But, that seemed mean. So I wont suggest anyone does it. Do you hear me? If anyone gets hurt trying that, I’ll be the first to come kick your arse.

I decided instead to go with the following.

Find a sock, preferably clean or an oven mitt. Put sock or mitt over one hand. Don’t move or use the rest of your arm. Now proceed with your everyday activities using only your non-sock hand. If using an oven mitt, you may need to tape it in order to keep it on.    By doing this you will be experiencing life similar to someone who has lost function in a limb and hand. See how long you can manage using only one hand and arm and think about what it must be like to live like that, let alone participate in rehab.

 

Pirates Need Groceries Too

My mum came to stay and help out for a little while, enabling Jase to return to work and catch up on his projects. He joked with someone the other day that he only ever takes sick leave because of me, to which I quipped, “If he would stop moving me around on postings, I might have a chance to accrue some leave.”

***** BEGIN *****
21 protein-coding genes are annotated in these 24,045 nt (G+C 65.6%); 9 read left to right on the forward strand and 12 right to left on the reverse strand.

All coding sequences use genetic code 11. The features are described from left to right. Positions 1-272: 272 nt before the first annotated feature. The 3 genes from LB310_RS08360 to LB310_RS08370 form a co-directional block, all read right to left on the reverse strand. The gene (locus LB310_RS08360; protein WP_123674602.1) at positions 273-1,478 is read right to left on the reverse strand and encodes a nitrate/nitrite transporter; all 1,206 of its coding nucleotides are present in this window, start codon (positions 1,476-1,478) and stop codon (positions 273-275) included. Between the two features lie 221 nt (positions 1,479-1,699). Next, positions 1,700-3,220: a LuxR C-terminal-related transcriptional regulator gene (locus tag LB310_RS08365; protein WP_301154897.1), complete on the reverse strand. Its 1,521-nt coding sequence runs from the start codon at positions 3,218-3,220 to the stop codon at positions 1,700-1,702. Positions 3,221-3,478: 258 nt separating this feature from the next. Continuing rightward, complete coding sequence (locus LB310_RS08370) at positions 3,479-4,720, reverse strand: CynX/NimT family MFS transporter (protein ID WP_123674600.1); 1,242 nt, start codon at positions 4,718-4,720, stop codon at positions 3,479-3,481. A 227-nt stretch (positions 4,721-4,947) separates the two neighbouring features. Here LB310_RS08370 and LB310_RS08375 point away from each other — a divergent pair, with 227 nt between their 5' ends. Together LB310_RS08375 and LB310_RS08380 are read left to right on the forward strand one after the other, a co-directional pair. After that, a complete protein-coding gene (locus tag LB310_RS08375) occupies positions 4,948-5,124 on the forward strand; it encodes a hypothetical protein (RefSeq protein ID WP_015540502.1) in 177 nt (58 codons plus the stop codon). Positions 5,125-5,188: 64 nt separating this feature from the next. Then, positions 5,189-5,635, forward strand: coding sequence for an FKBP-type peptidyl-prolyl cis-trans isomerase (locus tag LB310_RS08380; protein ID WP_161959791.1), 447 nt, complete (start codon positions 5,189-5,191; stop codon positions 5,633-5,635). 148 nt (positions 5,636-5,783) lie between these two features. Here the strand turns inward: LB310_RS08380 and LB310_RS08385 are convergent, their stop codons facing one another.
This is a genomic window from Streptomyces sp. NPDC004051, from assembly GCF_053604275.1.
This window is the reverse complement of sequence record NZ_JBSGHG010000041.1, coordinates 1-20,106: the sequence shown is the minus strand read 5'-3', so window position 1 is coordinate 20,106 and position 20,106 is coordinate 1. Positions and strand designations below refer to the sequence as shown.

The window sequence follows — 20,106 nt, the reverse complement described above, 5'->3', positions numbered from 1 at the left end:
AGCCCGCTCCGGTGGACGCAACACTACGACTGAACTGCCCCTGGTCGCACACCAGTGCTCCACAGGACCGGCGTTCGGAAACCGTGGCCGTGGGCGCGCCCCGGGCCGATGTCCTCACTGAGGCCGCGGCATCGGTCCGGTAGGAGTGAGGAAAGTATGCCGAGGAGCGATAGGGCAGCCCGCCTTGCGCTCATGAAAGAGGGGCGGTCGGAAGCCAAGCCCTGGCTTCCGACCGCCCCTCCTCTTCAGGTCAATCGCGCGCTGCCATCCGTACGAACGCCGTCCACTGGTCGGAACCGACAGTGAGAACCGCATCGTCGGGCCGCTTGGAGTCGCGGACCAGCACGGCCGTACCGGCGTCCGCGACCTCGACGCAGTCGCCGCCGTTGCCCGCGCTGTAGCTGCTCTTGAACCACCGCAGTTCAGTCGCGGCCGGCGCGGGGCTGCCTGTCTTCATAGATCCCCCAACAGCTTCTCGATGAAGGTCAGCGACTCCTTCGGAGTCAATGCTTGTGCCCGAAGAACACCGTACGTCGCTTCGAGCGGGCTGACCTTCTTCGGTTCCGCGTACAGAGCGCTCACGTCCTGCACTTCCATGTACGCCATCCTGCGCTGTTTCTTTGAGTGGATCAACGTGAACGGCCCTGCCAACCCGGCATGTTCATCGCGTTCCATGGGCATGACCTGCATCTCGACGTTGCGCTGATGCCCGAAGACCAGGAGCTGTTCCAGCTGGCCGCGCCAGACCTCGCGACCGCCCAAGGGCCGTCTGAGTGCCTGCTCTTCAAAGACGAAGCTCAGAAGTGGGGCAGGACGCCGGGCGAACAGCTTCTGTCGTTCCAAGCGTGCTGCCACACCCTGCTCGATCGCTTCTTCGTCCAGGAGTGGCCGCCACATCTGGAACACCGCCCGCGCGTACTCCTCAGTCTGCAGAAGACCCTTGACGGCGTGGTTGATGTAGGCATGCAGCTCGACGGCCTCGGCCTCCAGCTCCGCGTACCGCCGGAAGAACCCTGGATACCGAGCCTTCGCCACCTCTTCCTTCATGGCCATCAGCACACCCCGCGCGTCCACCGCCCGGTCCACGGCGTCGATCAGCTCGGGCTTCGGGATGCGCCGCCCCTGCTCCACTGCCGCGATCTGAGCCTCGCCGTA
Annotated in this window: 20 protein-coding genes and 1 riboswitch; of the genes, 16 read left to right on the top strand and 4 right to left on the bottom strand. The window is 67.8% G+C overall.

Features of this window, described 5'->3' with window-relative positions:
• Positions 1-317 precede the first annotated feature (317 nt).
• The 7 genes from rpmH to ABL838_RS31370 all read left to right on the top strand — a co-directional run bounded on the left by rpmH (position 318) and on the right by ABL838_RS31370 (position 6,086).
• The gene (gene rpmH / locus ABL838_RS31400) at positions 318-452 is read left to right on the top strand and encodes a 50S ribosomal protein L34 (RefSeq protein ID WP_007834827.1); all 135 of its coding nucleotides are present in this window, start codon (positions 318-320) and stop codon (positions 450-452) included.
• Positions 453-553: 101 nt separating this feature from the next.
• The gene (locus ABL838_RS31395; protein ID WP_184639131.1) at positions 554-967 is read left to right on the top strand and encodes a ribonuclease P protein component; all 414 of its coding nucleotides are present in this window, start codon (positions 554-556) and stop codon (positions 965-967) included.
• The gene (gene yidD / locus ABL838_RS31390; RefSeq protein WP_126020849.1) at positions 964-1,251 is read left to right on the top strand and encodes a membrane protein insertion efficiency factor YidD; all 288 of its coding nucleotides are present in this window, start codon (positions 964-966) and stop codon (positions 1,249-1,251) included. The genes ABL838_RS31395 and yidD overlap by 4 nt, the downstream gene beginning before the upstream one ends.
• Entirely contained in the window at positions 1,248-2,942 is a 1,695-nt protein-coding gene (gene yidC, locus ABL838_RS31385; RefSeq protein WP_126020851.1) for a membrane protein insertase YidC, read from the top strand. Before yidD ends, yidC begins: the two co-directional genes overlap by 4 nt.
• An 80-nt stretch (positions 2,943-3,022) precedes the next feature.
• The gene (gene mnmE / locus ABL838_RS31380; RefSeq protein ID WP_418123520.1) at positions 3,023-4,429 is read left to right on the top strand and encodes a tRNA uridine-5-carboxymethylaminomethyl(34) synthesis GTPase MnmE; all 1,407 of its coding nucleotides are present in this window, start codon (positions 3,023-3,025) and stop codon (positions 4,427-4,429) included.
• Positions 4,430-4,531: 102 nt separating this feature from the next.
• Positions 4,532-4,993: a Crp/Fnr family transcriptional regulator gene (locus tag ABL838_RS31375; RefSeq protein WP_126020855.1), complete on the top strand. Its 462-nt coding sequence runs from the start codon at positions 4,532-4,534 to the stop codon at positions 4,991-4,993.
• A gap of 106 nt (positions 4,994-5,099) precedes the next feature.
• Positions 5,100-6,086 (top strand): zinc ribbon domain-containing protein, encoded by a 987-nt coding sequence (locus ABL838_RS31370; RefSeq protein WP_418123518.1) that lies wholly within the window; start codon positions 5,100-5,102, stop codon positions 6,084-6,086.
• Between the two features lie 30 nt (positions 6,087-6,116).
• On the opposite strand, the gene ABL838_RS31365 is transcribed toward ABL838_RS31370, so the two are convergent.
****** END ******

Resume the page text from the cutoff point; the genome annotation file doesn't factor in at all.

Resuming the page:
Anyhow, my mum was in town to help out and we had an outing one day into town. We were dropped off by the taxi outside one of the two shopping centres in town (Alice Springs has a population of 30,000 so we don’t have loads of shops). As we wandered along, browsing in the window of the chemist and shoe store, I commented on the ‘weirdness’ of window-shopping in Alice. Usually if I go shopping, I know exactly what I want and go to the one store in town that is likely to have it. Despite this we pass a pleasant hour browsing and amused ourselves in the home wares store, commenting judgmentally on some of the ridiculous kitchen utensils now available, you know, banana cases, avocado slicers, specialty garlic peelers, juicers and many other things most commonly done by hand without much effort at all.

I digress.

After our gawking we stopped for a snack and coffee and chatted until I began to feel a bit fatigued. We then ventured into the supermarket for a swift raid and it was here that my brain decided it was done with the outing.  Thursday afternoons can be busy enough, as it’s often payday for many people, add tourist season and the supermarket late afternoon, is chaotic.

I told mum I couldn’t stay, as I felt completely overwhelmed by the noise and colours.  She valiantly offered to do the shopping, telling me to go find a seat until she was done. I did as instructed, finding a seat outside the checkouts so I could find her easily. As I waited, I noticed that every child walking past turned to look at me. Initially I was curious as to why but slowly it dawned on me that it must be the eye patch.